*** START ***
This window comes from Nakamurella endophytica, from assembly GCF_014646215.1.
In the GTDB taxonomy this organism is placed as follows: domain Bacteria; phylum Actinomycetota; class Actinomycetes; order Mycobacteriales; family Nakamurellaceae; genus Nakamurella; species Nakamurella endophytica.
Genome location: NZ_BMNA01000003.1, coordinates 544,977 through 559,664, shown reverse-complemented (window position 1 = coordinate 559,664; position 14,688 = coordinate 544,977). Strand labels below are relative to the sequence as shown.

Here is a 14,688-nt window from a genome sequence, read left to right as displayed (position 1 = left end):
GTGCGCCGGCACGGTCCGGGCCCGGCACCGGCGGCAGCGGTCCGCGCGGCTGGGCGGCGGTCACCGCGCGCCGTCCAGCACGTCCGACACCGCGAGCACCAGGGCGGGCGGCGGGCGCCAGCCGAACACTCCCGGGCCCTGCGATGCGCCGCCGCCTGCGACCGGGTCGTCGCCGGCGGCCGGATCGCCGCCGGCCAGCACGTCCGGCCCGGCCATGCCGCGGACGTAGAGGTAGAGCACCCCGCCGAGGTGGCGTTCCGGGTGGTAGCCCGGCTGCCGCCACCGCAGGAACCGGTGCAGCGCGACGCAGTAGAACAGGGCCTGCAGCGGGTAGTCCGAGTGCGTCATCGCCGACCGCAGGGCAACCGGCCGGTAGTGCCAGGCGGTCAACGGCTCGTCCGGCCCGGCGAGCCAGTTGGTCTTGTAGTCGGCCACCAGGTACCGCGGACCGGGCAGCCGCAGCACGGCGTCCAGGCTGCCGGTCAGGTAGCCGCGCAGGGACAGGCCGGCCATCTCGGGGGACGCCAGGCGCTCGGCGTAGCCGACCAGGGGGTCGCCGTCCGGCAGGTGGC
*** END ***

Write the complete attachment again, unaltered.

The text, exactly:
This window comes from Nakamurella endophytica, from assembly GCF_014646215.1.
In the GTDB taxonomy this organism is placed as follows: domain Bacteria; phylum Actinomycetota; class Actinomycetes; order Mycobacteriales; family Nakamurellaceae; genus Nakamurella; species Nakamurella endophytica.
Genome location: NZ_BMNA01000003.1, coordinates 544,977 through 559,664, shown reverse-complemented (window position 1 = coordinate 559,664; position 14,688 = coordinate 544,977). Strand labels below are relative to the sequence as shown.

Here is a 14,688-nt window from a genome sequence, read left to right as displayed (position 1 = left end):
GTGCGCCGGCACGGTCCGGGCCCGGCACCGGCGGCAGCGGTCCGCGCGGCTGGGCGGCGGTCACCGCGCGCCGTCCAGCACGTCCGACACCGCGAGCACCAGGGCGGGCGGCGGGCGCCAGCCGAACACTCCCGGGCCCTGCGATGCGCCGCCGCCTGCGACCGGGTCGTCGCCGGCGGCCGGATCGCCGCCGGCCAGCACGTCCGGCCCGGCCATGCCGCGGACGTAGAGGTAGAGCACCCCGCCGAGGTGGCGTTCCGGGTGGTAGCCCGGCTGCCGCCACCGCAGGAACCGGTGCAGCGCGACGCAGTAGAACAGGGCCTGCAGCGGGTAGTCCGAGTGCGTCATCGCCGACCGCAGGGCAACCGGCCGGTAGTGCCAGGCGGTCAACGGCTCGTCCGGCCCGGCGAGCCAGTTGGTCTTGTAGTCGGCCACCAGGTACCGCGGACCGGGCAGCCGCAGCACGGCGTCCAGGCTGCCGGTCAGGTAGCCGCGCAGGGACAGGCCGGCCATCTCGGGGGACGCCAGGCGCTCGGCGTAGCCGACCAGGGGGTCGCCGTCCGGCAGGTGGC